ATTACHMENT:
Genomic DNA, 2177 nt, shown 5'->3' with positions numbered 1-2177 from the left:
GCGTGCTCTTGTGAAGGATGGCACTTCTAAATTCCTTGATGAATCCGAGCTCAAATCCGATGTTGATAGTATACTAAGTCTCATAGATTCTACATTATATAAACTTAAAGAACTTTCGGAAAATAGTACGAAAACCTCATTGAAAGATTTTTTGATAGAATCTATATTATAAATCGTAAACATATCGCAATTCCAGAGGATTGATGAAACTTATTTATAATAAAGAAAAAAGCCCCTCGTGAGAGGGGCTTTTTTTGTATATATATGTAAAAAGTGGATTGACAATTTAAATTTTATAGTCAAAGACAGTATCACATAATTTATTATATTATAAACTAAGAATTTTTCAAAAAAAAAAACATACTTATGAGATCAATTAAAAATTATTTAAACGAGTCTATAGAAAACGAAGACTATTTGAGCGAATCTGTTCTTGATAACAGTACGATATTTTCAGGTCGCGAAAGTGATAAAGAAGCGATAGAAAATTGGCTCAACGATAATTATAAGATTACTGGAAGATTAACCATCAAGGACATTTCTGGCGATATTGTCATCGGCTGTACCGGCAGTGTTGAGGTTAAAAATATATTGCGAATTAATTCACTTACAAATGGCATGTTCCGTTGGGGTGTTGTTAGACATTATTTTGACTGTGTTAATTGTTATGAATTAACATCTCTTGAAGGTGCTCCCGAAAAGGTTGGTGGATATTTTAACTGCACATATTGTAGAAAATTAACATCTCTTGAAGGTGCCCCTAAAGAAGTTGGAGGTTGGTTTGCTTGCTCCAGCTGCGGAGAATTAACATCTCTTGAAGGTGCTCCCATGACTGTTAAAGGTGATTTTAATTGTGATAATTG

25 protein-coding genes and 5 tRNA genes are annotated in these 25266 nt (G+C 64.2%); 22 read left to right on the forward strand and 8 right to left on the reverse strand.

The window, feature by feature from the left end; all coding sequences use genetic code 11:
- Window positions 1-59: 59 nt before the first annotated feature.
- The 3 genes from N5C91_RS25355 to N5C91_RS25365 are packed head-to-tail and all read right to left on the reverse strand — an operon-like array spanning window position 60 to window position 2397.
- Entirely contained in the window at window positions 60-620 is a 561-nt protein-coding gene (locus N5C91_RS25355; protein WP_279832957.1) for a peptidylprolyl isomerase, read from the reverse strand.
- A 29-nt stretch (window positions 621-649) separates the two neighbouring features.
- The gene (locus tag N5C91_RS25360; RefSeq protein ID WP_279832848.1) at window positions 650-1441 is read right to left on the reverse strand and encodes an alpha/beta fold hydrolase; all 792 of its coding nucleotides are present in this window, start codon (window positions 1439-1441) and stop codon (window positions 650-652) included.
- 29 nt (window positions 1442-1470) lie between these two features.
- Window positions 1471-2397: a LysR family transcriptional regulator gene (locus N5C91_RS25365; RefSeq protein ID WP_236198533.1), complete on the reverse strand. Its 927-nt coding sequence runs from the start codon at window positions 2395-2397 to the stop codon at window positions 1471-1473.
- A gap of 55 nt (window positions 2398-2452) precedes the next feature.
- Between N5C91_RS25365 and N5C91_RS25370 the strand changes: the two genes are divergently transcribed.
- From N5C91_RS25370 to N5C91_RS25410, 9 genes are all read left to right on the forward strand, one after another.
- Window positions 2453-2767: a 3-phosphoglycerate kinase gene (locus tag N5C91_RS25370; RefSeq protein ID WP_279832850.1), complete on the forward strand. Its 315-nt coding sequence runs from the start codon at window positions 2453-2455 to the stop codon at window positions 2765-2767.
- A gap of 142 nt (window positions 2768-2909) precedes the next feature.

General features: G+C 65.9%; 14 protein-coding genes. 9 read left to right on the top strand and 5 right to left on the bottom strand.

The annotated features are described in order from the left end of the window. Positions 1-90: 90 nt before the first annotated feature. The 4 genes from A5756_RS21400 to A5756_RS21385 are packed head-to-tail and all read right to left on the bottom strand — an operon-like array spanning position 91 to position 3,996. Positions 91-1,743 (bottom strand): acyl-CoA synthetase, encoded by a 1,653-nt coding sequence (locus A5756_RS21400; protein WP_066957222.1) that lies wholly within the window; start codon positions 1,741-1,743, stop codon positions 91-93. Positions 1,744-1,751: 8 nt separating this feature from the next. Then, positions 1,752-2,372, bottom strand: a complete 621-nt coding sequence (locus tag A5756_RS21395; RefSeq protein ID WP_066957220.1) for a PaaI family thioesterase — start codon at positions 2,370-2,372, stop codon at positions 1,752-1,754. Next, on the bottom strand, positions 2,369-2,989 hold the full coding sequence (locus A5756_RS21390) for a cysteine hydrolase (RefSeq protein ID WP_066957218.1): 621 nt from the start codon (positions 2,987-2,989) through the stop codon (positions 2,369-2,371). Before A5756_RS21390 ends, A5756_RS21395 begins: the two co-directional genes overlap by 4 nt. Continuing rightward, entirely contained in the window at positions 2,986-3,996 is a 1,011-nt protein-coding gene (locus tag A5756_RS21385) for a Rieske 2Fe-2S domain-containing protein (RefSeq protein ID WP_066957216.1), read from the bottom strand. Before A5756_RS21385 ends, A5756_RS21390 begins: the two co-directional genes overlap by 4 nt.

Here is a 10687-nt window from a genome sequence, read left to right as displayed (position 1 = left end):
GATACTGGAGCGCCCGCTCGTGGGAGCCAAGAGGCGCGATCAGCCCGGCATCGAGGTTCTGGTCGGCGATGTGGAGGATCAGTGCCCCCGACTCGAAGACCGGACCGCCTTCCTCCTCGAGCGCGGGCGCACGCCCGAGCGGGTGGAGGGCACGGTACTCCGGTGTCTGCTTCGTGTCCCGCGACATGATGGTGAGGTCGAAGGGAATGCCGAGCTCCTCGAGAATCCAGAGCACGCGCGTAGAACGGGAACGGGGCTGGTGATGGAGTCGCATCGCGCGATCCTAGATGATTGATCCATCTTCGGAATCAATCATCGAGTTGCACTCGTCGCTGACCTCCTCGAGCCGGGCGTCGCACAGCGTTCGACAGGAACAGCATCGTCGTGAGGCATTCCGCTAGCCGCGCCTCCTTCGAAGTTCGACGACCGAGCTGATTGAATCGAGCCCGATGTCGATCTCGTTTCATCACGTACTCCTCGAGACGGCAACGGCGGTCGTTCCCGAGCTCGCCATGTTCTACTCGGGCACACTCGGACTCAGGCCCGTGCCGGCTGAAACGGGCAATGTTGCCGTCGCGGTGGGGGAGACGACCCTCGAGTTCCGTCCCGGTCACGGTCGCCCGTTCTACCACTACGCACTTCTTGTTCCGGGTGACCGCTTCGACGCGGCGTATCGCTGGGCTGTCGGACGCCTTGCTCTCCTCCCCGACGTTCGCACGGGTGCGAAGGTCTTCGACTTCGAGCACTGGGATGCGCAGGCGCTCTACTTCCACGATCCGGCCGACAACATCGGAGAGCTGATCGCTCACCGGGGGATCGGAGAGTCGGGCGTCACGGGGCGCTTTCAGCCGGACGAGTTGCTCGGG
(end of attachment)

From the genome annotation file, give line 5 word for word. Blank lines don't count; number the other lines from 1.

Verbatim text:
- Window positions 1-59: 59 nt before the first annotated feature.